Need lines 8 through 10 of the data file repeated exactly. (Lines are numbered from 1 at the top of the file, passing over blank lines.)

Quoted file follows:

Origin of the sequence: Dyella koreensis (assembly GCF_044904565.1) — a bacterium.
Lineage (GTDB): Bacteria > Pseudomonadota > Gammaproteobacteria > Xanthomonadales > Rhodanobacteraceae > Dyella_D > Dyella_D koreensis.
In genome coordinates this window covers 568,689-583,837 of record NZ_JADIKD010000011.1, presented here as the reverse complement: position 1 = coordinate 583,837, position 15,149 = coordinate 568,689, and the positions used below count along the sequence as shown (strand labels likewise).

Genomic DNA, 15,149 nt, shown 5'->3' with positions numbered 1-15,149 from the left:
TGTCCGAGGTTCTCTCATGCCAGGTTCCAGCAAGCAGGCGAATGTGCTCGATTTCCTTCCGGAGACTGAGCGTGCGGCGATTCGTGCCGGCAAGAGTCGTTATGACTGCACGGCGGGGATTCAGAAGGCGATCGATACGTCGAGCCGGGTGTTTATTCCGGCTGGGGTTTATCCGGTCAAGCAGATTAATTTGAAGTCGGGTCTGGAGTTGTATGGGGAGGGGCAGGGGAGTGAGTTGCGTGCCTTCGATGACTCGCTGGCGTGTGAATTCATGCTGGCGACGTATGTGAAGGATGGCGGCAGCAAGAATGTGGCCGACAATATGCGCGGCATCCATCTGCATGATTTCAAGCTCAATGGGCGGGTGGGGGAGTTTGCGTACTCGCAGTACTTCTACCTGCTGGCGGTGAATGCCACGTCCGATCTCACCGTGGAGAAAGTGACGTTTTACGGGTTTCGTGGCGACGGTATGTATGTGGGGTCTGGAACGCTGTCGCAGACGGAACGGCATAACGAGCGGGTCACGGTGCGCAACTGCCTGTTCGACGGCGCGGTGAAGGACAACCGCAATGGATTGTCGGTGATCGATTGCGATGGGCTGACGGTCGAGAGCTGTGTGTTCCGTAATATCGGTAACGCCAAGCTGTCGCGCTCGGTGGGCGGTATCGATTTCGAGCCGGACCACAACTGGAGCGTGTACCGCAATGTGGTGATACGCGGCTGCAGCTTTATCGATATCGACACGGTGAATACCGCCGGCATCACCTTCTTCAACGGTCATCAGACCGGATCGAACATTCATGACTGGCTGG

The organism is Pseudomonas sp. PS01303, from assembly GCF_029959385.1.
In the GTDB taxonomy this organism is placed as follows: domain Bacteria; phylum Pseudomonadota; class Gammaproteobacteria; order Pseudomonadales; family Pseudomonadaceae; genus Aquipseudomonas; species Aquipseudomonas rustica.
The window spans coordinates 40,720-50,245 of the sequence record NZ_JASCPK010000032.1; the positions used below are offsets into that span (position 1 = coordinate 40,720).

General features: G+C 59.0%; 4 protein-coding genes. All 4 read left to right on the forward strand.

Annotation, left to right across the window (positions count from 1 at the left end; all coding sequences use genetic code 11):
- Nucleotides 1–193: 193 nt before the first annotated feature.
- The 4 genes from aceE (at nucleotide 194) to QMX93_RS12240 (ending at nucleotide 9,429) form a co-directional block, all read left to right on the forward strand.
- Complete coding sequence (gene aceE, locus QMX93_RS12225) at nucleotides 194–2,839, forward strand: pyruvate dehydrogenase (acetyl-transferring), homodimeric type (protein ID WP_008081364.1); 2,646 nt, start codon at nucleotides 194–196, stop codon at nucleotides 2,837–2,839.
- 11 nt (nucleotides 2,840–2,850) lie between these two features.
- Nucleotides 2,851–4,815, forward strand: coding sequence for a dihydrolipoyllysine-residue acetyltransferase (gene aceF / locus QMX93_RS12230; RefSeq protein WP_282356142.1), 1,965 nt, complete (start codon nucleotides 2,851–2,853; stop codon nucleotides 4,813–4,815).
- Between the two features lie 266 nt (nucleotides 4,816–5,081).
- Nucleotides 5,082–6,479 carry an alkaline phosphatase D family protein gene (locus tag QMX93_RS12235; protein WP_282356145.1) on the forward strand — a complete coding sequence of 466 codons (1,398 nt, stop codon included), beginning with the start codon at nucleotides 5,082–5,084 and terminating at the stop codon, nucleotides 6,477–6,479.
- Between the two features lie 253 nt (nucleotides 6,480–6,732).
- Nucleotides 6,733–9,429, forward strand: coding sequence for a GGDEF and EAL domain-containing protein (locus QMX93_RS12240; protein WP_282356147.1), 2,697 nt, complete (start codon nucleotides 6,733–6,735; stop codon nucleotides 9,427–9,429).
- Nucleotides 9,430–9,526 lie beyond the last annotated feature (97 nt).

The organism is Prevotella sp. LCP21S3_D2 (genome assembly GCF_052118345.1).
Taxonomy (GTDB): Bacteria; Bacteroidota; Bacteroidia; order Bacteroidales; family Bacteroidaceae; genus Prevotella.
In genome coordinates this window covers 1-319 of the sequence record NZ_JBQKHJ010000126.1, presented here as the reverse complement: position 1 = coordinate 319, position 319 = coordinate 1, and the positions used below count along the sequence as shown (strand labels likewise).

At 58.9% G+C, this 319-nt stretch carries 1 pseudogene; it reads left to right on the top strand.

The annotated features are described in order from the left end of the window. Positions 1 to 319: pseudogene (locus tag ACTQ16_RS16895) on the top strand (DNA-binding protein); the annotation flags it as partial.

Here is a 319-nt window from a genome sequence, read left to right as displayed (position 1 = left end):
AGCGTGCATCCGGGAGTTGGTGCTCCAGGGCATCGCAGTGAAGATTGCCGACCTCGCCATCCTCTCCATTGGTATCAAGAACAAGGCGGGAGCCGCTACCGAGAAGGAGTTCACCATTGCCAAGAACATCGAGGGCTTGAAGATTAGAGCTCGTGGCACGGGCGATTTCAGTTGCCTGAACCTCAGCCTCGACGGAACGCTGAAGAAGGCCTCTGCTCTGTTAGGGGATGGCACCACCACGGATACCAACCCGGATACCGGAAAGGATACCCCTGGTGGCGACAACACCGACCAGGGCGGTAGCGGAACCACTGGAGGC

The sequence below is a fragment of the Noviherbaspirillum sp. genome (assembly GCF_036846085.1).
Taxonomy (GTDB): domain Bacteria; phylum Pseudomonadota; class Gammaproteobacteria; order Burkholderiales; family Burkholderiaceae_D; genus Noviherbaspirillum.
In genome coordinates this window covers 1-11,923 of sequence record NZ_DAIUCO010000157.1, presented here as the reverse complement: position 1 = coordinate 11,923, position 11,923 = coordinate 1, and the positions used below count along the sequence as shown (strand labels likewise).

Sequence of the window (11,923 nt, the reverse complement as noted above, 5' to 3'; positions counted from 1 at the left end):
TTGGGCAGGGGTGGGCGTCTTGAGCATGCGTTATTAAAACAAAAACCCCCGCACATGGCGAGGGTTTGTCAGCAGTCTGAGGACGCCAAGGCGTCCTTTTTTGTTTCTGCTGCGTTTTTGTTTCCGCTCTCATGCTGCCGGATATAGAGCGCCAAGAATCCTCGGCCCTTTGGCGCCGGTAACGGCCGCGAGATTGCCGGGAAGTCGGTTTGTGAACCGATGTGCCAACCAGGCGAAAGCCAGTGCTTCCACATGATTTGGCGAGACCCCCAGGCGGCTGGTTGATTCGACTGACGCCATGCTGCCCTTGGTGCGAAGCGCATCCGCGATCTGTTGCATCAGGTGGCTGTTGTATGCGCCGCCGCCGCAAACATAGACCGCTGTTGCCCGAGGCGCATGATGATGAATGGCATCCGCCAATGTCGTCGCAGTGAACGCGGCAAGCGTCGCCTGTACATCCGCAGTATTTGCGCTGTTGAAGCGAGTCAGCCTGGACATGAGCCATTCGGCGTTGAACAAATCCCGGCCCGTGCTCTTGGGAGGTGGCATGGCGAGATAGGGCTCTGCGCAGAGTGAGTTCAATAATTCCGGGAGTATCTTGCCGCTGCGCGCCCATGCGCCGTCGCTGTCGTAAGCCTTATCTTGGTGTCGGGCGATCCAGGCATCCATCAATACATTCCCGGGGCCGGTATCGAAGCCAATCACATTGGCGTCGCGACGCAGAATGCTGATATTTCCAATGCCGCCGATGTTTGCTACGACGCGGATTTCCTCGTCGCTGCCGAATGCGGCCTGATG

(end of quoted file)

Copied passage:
The window spans coordinates 40,720-50,245 of the sequence record NZ_JASCPK010000032.1; the positions used below are offsets into that span (position 1 = coordinate 40,720).

General features: G+C 59.0%; 4 protein-coding genes. All 4 read left to right on the forward strand.

Annotation, left to right across the window (positions count from 1 at the left end; all coding sequences use genetic code 11):